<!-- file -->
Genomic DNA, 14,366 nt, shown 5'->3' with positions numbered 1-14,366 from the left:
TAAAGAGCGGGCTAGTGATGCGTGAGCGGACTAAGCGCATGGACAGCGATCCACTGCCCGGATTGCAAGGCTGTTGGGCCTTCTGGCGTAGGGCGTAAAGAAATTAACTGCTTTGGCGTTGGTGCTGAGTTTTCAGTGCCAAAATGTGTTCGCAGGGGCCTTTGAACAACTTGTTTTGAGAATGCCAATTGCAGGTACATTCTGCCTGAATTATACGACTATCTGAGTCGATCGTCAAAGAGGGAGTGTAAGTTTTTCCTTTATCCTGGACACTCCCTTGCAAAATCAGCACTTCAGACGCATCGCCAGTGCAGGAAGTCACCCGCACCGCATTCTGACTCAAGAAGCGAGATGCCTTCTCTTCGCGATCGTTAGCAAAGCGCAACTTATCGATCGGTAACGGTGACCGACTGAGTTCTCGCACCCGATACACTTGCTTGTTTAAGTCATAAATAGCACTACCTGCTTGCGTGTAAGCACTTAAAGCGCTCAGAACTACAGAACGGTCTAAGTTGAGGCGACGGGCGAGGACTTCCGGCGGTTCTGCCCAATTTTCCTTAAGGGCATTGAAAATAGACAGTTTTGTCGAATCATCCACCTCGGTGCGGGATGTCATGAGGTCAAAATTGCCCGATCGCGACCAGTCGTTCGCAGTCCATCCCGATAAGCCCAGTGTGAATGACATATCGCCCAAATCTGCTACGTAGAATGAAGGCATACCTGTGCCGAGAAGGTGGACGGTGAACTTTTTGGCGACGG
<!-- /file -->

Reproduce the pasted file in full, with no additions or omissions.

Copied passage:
Genomic DNA, 14,366 nt, shown 5'->3' with positions numbered 1-14,366 from the left:
TAAAGAGCGGGCTAGTGATGCGTGAGCGGACTAAGCGCATGGACAGCGATCCACTGCCCGGATTGCAAGGCTGTTGGGCCTTCTGGCGTAGGGCGTAAAGAAATTAACTGCTTTGGCGTTGGTGCTGAGTTTTCAGTGCCAAAATGTGTTCGCAGGGGCCTTTGAACAACTTGTTTTGAGAATGCCAATTGCAGGTACATTCTGCCTGAATTATACGACTATCTGAGTCGATCGTCAAAGAGGGAGTGTAAGTTTTTCCTTTATCCTGGACACTCCCTTGCAAAATCAGCACTTCAGACGCATCGCCAGTGCAGGAAGTCACCCGCACCGCATTCTGACTCAAGAAGCGAGATGCCTTCTCTTCGCGATCGTTAGCAAAGCGCAACTTATCGATCGGTAACGGTGACCGACTGAGTTCTCGCACCCGATACACTTGCTTGTTTAAGTCATAAATAGCACTACCTGCTTGCGTGTAAGCACTTAAAGCGCTCAGAACTACAGAACGGTCTAAGTTGAGGCGACGGGCGAGGACTTCCGGCGGTTCTGCCCAATTTTCCTTAAGGGCATTGAAAATAGACAGTTTTGTCGAATCATCCACCTCGGTGCGGGATGTCATGAGGTCAAAATTGCCCGATCGCGACCAGTCGTTCGCAGTCCATCCCGATAAGCCCAGTGTGAATGACATATCGCCCAAATCTGCTACGTAGAATGAAGGCATACCTGTGCCGAGAAGGTGGACGGTGAACTTTTTGGCGACGG